Monday, January 24, 2011

Facebook status: Live from jail.

Facebook and web portals like it, such as My Space and Twitter have taken the world by storm.  There are good things about such portals.  People meet new people, reconnect with friends and family and have a place where photos and updates about happenings can be easily found.  

But there is a downside.  Some folks use such portals to libel folks that they are mad at.  Some of those folks are either blocked from looking at the remarks made about them or just are not online.  The good things in life often get hijacked by the crazy and the bad folks at some level.  That is just life.  The web portals give louder voices to the nuts and the mean who once had their voices contained to gossiping at the supermarket or local diner or the like.  Further, such easy access to comment to the world by just typing in words and staring at a screen and not facing other human beings inspires people to say things that they never would say to one another.

Now, it seems, in South Carolina, the convicts get to have their voices heard on the web as well.  There are published reports that inmate Quincy Howard has been updating his Facebook page from prison.  Howard is serving a 30 year sentence for his conviction on manslaughter charges in Marion County, SC.  South Carolina Corrections officials have been quick to say they will make sure such does not continue to happen with Howard.  Fair enough.  But, frankly, how many more convicts get on the social networking web portals?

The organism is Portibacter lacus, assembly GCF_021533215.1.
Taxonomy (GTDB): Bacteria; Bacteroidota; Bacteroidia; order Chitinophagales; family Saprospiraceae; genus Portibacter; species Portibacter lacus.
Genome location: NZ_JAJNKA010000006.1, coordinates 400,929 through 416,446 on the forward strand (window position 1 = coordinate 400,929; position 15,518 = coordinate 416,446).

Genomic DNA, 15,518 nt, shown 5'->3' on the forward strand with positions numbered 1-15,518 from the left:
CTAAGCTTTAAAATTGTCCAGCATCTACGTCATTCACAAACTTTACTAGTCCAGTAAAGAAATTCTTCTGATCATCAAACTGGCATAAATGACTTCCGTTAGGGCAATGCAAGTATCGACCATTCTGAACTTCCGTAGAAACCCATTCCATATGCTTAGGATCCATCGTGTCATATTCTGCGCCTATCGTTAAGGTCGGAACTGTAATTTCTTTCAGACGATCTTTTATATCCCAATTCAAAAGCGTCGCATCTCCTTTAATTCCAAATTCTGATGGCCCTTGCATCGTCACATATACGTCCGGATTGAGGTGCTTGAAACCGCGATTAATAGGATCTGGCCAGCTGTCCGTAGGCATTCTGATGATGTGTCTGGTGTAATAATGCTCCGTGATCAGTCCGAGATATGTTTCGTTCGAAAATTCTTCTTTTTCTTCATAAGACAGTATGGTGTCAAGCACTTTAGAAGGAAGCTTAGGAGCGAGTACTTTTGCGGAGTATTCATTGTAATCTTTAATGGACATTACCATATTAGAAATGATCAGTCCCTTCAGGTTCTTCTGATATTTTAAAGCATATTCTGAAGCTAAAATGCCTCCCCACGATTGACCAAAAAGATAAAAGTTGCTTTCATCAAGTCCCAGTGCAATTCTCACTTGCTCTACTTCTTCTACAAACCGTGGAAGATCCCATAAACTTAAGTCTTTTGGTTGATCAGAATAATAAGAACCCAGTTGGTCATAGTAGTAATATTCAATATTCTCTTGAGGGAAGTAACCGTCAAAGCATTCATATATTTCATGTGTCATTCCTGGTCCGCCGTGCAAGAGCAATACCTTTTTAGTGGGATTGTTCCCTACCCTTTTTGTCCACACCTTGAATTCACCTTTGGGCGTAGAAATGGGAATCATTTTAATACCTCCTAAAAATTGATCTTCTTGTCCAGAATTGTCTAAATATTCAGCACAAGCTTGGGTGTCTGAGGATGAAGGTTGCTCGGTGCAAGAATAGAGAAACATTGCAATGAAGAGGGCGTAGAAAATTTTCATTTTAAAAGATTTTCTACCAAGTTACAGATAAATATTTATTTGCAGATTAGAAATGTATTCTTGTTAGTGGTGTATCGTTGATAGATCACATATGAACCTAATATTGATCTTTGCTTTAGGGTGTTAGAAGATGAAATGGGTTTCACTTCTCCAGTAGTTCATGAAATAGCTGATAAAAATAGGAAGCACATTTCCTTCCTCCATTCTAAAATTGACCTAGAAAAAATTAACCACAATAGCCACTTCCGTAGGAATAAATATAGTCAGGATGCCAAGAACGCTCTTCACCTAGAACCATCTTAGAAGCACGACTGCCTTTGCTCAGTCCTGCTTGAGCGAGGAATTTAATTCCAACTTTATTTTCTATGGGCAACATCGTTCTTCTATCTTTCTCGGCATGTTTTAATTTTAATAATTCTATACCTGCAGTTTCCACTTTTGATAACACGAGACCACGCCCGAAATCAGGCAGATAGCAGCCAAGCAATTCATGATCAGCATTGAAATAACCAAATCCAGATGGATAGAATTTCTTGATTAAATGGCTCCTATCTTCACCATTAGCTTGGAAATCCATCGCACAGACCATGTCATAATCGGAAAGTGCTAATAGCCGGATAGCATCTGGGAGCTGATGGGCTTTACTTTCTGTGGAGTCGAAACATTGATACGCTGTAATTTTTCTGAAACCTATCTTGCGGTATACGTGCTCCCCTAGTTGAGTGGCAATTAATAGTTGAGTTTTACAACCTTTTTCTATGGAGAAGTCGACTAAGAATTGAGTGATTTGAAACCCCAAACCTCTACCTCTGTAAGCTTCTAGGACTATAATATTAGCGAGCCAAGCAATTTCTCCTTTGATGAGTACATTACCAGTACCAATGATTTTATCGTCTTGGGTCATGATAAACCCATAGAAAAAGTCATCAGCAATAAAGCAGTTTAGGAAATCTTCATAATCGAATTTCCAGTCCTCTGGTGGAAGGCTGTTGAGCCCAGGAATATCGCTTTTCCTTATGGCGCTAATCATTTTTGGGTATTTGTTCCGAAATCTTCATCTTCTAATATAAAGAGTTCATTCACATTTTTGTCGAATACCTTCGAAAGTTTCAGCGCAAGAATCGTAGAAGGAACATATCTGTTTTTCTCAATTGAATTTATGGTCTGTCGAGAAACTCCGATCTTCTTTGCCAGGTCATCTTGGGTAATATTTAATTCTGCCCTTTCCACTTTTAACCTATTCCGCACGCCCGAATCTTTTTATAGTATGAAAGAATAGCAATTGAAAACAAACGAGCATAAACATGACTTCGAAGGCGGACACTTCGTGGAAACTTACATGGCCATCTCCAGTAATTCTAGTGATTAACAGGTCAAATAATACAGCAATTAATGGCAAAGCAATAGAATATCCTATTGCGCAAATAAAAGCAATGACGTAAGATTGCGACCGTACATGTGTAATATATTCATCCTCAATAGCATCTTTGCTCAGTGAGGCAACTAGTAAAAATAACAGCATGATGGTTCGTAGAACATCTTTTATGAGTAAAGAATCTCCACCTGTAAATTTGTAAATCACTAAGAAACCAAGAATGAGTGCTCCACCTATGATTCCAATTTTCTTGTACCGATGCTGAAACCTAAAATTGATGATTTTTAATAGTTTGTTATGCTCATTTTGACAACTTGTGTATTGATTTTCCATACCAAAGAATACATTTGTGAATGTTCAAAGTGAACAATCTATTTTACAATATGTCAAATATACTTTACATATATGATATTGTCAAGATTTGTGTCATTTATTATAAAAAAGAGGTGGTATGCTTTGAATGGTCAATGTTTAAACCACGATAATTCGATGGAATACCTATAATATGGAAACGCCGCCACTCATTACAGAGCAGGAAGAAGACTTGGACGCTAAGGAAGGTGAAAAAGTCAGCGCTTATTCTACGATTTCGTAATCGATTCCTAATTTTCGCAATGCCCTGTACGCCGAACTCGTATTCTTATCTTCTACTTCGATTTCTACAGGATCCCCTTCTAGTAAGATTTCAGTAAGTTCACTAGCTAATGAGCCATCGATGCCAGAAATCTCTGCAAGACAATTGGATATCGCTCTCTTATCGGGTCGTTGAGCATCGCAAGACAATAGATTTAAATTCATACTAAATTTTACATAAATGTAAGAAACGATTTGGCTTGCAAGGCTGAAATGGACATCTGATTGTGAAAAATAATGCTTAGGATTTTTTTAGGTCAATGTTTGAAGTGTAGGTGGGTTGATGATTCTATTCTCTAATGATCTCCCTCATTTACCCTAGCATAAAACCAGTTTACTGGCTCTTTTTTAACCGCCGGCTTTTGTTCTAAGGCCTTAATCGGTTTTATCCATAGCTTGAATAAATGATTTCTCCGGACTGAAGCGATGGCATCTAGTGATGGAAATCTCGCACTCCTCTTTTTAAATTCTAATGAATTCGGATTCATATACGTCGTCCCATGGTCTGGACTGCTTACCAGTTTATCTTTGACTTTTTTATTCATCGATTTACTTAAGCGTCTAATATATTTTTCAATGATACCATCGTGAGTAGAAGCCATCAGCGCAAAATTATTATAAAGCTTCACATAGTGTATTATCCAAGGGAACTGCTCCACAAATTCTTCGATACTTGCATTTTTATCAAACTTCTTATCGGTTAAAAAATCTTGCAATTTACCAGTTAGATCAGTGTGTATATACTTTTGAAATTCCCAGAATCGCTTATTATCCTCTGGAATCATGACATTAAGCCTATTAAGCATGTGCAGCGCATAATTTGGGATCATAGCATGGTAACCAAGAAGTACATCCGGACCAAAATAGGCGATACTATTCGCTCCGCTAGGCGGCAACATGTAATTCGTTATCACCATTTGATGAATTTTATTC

The bigger issue is how do the social networking web portals redefine our culture?  A person can have his or her reputation ripped to shreds by some nutcase on Facebook or My Space or Twitter and not even know it.  A nutcase living in his mother's basement or a convict updating from prison can write pretty much what they want to write about the people who brought them to justice, or the even the mailman who crumpled their favorite magazine.  It gets that crazy.  

Trust us, the staff of VUI knows it firsthand.  Because we choose to work to write to inform and entertain folks on the internet, we opened ourselves to getting some really strange folks take us on.  Some of it you can read in our comments section.  But, some of the really nasty and untrue stuff has come from Facebook posters who "block" our editor, Brian McCarty, from their Facebook pages.  McCarty's is the only name front and center, so some of it is found out because the staff sees it.  

But, the concern is not about us. We chose to be public figures here at VUI.    What about the man who fired someone because they were drunk on the job and does not have a Facebook account?  When the woman he fired untruthfully posts on Facebook that he made unwanted sexual advances, and the people who know him see that before he does, is that a good thing?  Or what about some convict posting the names of the children of the man who brought him to justice for people to see?  

It brings to mind a recent conversation with an old engineer who worked on some of the stuff for the space program.  He remarked that America had not done anything great since we put a man on the moon.  The internet came to mind. He quoted another space program era person and said, "the internet is nothing but an efficient way to gossip and look at porn."  It makes one think.  Are the social networking portals really a good thing, or do they just inspire the worst among us to have a louder voice?  


  1. Damn. The title gave me hope that your sorry ass had finally be locked up for something. Thanks for nothing.

  2. Mr Howard is not the only person updating his Facebook status (or commenting on blogs) from behind bars... I should know